Sunday, October 25, 2009

The Journal Project

I started writing in a secret diary when I was nine. You know the type -- with the little lock and key. Unfortunately, I didn't keep it. I do, however, have two crates full of journals from the age of twelve to the present. That strawberry book is one of the first, from a stint at summer camp. It sadly begins:

"I knew from the start that I wouldn't make many friends today."

Hannah Hinchman, from her lovely illustrated book A Trail Through Leaves: The Journal as a Path to Place, writes:
"A long-running journal is an invaluable document, because it records something other than the time-and-goal-dominated anxiety that drives us through our days. We can tease out of its evolving narrative evidence of sub-lives, parallel existences, omens of shifts that won't be realized for decades, recurrences of themes glimpsed periodically through the years."
I'm the type of person who not only records the 'evolving narratives' but consults them periodically for those recurring themes: love, loss, longing. A couple of years ago, rather than just randomly read through the paper pages - some spiral bound, some beautifully crafted in cloth, many captured in composition books pasted over with postcards - I began to transcribe them.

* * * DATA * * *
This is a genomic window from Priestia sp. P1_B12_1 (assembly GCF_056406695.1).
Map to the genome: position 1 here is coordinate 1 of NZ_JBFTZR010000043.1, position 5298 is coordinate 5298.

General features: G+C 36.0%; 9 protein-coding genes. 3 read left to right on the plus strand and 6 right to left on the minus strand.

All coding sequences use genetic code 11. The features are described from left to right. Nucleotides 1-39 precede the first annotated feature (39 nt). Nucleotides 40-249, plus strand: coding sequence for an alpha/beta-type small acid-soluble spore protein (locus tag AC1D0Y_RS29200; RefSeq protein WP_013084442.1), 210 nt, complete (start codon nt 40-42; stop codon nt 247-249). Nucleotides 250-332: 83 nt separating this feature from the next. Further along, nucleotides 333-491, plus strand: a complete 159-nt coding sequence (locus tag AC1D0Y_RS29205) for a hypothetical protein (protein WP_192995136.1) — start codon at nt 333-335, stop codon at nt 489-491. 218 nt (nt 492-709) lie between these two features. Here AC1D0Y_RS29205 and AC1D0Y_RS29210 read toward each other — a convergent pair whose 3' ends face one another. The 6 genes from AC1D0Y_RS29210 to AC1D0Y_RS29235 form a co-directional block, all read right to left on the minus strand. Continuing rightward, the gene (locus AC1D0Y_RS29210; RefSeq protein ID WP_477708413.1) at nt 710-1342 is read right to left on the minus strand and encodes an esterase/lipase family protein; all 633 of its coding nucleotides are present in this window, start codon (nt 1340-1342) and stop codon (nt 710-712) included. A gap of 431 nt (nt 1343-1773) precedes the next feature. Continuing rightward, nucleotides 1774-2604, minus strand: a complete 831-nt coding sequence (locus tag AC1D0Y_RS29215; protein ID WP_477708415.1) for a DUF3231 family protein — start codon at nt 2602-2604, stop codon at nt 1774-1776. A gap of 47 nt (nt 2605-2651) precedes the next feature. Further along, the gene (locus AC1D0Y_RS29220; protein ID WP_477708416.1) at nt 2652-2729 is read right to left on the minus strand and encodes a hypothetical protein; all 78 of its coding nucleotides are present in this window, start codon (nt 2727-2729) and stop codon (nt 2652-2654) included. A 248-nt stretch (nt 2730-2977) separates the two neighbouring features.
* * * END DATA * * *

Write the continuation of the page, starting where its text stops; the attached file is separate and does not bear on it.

Thus began The Journal Project.

I finished 1985, then skipped a decade and typed up 1994 - 1999. Though I didn't edit my voice by altering semantics or syntax, I did delete small passages for fear that the narcissistic prose might incriminate me. Upon completion I took cathartic pleasure in ripping the pages out, to the horror of friends who value the paper and pen as much as I. But it's as if by transferring the record I have also transformed my past and the way I read it. The words, and their meaning, are clearer now.

Maybe someday I'll pine for those pen-scratched words once painstakingly scrawled in some cramped corner.

At least I kept their postcard covers:

3 comments:

Yurika said...

I love this post, especially "it's as if by transferring the record I have also transformed my past and the way I read it. The words, and their meaning, are clearer now."

Did it make you feel free of that past?

Nicole said...

Thanks Yurika. Yes, it did release some of the painful aspects of the past - but only after reliving those emotions too. Part of the incentive for editing and typing the journals is to have more concise material to rework in the form of essays, poems, memoir or even biographical fiction.

PKB said...

Nicole,
You are so insightful and feel so deeply. The essence of who you are comes across with every recorded word. Keep up the brilliant work my friend.
Pat

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